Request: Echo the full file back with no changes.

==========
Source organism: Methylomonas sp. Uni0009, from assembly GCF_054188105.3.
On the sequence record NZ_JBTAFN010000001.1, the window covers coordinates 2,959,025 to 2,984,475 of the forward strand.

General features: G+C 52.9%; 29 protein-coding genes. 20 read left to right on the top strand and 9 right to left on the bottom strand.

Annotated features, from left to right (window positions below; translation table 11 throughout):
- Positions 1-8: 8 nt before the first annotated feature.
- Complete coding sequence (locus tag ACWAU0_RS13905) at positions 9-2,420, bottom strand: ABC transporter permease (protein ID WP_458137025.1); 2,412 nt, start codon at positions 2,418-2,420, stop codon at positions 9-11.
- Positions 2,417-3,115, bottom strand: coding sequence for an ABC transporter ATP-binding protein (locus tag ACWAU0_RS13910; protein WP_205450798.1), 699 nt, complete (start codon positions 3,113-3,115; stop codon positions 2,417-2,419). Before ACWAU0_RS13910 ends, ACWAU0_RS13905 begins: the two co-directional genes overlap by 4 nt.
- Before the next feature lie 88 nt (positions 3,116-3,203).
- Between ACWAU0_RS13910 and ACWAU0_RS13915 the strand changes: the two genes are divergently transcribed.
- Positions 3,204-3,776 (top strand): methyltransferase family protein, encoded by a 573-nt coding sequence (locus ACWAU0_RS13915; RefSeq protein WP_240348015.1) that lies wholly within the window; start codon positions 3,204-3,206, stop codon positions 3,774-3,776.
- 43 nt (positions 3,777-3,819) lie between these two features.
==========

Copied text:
Source organism: Methylomonas sp. Uni0009, from assembly GCF_054188105.3.
On the sequence record NZ_JBTAFN010000001.1, the window covers coordinates 2,959,025 to 2,984,475 of the forward strand.

General features: G+C 52.9%; 29 protein-coding genes. 20 read left to right on the top strand and 9 right to left on the bottom strand.

Annotated features, from left to right (window positions below; translation table 11 throughout):
- Positions 1-8: 8 nt before the first annotated feature.
- Complete coding sequence (locus tag ACWAU0_RS13905) at positions 9-2,420, bottom strand: ABC transporter permease (protein ID WP_458137025.1); 2,412 nt, start codon at positions 2,418-2,420, stop codon at positions 9-11.
- Positions 2,417-3,115, bottom strand: coding sequence for an ABC transporter ATP-binding protein (locus tag ACWAU0_RS13910; protein WP_205450798.1), 699 nt, complete (start codon positions 3,113-3,115; stop codon positions 2,417-2,419). Before ACWAU0_RS13910 ends, ACWAU0_RS13905 begins: the two co-directional genes overlap by 4 nt.
- Before the next feature lie 88 nt (positions 3,116-3,203).
- Between ACWAU0_RS13910 and ACWAU0_RS13915 the strand changes: the two genes are divergently transcribed.
- Positions 3,204-3,776 (top strand): methyltransferase family protein, encoded by a 573-nt coding sequence (locus ACWAU0_RS13915; RefSeq protein WP_240348015.1) that lies wholly within the window; start codon positions 3,204-3,206, stop codon positions 3,774-3,776.
- 43 nt (positions 3,777-3,819) lie between these two features.